PNC Financial Group took a big step forward by bringing National City Corporation into its family. But with the addition came an equally large task: converting more than 26,000 signs across 1,640 branches and facilities and 1,525 ATMs across nine states.
John Zurinskas, Vice President and Group Regional Manager with PNC, had managed plenty of conversions, including one with 320 buildings. But to take on a project of this size without interrupting the customer experience, he elected to partner with Monigle. “I didn’t need that kind of horsepower to do the conversions we had been doing,” he said. “But when we came across National City’s acquisition, I knew I had to bring in a larger firm to help coordinate this thing.”
Collaboration is vital to any project’s success. We helped PNC to create a timeline — managed on SignChart®, Monigle’s proprietary project management software — which kept Zurinskas’ team accountable for meeting necessary deadlines. From coordinating sign-off from individual Retail Market Managers for final design approvals, to managing complex variance processes in order to ensure signage approvals aligned with PNC’s schedule and brand, PNC and Monigle worked hand-in-hand to elevate the PNC brand not only at individual locations but at the organizational level.
Successful large-scale conversion projects also require a high level of strategy. While a rebrand rollout of this magnitude is a lot to tackle on its own, factor in environmental hurdles like winter weather and tornado touchdowns and the task gains another layer of complexity. To account for Mother Nature, PNC took a phased approach to the rollout, implementing it in four waves — with about 400 sites per wave — over 76 weeks.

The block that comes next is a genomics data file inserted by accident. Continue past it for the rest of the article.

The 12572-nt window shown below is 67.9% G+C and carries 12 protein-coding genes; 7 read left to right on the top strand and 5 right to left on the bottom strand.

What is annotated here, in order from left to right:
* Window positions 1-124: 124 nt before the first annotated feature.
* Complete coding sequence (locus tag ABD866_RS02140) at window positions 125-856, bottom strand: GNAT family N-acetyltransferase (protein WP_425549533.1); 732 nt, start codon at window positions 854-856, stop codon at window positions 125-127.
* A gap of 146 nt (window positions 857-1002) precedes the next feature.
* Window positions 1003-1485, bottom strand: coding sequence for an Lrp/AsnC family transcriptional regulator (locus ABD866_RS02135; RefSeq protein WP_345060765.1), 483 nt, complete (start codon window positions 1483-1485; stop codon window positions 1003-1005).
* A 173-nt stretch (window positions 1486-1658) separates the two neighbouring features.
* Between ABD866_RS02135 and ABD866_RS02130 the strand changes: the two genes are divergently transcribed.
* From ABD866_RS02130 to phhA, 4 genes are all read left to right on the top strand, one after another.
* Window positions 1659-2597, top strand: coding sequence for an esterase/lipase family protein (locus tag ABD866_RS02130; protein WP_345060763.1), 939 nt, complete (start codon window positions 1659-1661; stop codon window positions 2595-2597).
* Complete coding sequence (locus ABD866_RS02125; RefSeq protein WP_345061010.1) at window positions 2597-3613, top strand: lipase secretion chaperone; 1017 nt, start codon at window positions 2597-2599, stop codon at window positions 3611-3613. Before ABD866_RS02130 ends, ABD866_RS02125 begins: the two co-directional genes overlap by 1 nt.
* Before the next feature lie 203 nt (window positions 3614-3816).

“When we came across National City’s acquisition, I knew I had to bring in a larger firm to help coordinate this thing.”John ZurinskasVice President and Group Regional Manager, PNC
In the end, PNC saved more than $8 million dollars with the help of Monigle’s value engineering and competitive bidding process. The bank continues to realize further cost savings with new LED-illuminated signs. Energy consumption has decreased 62 percent on average for all channel letter signs, while display integrity and maintenance expectations have improved.
Since the National City acquisition, PNC has continued to prioritize energy efficiency. It used LED modules in converted channel letter signs following the Royal Bank of Canada (RBC) acquisition as well as in new-build projects (classified as business-as-usual, or BAU), most of which are LEED-certified.
Another aspect of BAU work is to ensure legacy sites receive attention; PNC works with regional managers to identify signs that are older or damaged, or where visibility could improve. And across all sites, there’s a four-hour emergency response time to secure sites that have endured sign damage due to issues like car accidents or severe weather. The PNC Signage Manager System, an online tool that provides information, guidelines and policies, ensures the brand identity is delivered in a memorable and cost-effective manner across locations.
Financially and environmentally, PNC’s conversion and BAU programs have created outcomes that benefit the organization from both a business and brand perspective.
Through the National City, RBC and BAU programs, PNC’s work with Monigle extends to 2,506 of 2,571 branches.
Following the National City acquisition, PNC converted signs across 1,640 branches and 1,525 ATMs.
PNC’s workforce is spread across 19 states and the District of Columbia.
PNC realized a 16.5 percent savings compared to previous conversion projects with the help of Monigle’s value engineering and competitive bidding process.